Alpha of the stock
After correcting for market-related volatility and random variations, alpha is the excess return on an investment. For mutual funds, stocks, and bonds, alpha is one of the five key risk management indicators. In a way, it informs investors whether an asset has regularly outperformed or underperformed its beta.
The beta of a stock
In comparison to the market as a whole, beta is a measure of a security’s or portfolio’s volatility or market risk.
Beta data on a single stock can only provide an investor a rough idea of how much risk the stock might add to a well-diversified portfolio.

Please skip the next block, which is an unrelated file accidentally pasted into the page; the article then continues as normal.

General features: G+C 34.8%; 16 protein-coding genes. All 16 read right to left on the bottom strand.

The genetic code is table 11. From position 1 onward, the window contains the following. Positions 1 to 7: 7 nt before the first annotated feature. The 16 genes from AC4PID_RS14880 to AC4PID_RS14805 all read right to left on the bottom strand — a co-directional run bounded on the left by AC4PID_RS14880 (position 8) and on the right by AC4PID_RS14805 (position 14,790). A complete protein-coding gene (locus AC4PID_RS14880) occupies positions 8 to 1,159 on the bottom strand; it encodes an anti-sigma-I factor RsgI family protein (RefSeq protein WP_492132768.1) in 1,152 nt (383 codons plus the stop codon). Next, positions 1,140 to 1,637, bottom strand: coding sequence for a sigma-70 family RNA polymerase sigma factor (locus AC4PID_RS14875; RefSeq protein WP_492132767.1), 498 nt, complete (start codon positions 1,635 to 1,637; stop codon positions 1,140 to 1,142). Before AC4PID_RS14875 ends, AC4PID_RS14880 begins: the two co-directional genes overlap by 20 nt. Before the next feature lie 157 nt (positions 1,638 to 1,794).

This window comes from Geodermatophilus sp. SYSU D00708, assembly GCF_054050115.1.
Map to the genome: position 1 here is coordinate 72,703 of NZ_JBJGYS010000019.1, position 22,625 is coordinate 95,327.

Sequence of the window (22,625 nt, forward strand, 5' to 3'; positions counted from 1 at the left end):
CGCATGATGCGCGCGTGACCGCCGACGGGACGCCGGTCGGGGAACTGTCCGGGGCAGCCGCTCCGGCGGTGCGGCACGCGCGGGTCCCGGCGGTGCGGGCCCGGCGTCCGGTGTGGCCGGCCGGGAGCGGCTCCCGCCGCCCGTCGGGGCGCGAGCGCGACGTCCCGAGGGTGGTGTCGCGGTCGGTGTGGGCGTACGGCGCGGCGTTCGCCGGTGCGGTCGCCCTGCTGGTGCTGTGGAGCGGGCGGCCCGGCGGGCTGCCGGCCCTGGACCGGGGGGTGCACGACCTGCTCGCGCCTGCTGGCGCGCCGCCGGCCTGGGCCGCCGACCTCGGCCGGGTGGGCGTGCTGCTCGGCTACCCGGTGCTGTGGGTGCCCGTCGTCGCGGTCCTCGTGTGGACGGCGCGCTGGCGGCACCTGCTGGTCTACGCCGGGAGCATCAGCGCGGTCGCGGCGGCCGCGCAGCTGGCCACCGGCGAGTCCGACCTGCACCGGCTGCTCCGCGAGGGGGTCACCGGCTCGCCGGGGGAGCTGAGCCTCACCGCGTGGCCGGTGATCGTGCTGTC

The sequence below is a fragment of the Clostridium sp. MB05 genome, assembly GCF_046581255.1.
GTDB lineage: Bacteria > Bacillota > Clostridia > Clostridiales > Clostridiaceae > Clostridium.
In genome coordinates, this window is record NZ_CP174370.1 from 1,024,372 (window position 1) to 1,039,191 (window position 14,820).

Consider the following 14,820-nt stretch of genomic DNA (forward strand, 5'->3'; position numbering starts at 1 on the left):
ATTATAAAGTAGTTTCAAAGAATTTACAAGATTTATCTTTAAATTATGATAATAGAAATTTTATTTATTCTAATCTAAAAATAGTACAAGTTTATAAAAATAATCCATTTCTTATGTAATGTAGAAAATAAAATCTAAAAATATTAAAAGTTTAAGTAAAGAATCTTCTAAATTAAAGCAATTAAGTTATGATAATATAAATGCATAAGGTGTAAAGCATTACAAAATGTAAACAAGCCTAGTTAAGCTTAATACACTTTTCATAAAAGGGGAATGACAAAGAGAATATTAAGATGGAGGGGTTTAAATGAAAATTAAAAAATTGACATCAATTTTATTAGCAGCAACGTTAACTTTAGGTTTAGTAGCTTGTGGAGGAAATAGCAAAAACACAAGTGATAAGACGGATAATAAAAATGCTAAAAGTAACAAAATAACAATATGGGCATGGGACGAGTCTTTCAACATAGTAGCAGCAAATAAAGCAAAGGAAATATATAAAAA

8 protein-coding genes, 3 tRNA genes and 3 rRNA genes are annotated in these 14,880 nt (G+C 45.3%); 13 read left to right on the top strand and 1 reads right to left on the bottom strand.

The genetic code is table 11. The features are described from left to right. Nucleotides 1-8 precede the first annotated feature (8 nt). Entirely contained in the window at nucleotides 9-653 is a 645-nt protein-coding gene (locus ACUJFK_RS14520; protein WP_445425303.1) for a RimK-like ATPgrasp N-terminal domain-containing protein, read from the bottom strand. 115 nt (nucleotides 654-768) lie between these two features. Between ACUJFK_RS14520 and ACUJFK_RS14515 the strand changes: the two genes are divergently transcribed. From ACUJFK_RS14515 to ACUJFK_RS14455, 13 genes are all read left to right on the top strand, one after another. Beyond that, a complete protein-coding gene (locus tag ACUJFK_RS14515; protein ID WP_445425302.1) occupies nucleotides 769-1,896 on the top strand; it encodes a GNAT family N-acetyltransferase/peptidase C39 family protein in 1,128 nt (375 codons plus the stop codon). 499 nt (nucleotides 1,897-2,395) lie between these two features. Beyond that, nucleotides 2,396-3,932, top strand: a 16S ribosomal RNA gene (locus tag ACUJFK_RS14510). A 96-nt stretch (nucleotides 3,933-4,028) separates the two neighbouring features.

In layman’s terms, beta indicates how much a stock’s price may fluctuate in comparison to the overall market or index.
If a stock’s beta is 1, it suggests that it should move in sync with the index.
For example, if a stock’s beta is 2, a 10% increase in the index should result in a 20% increase in the stock’s price.
When the beta is negative, the stock price moves in the opposite direction as the index price.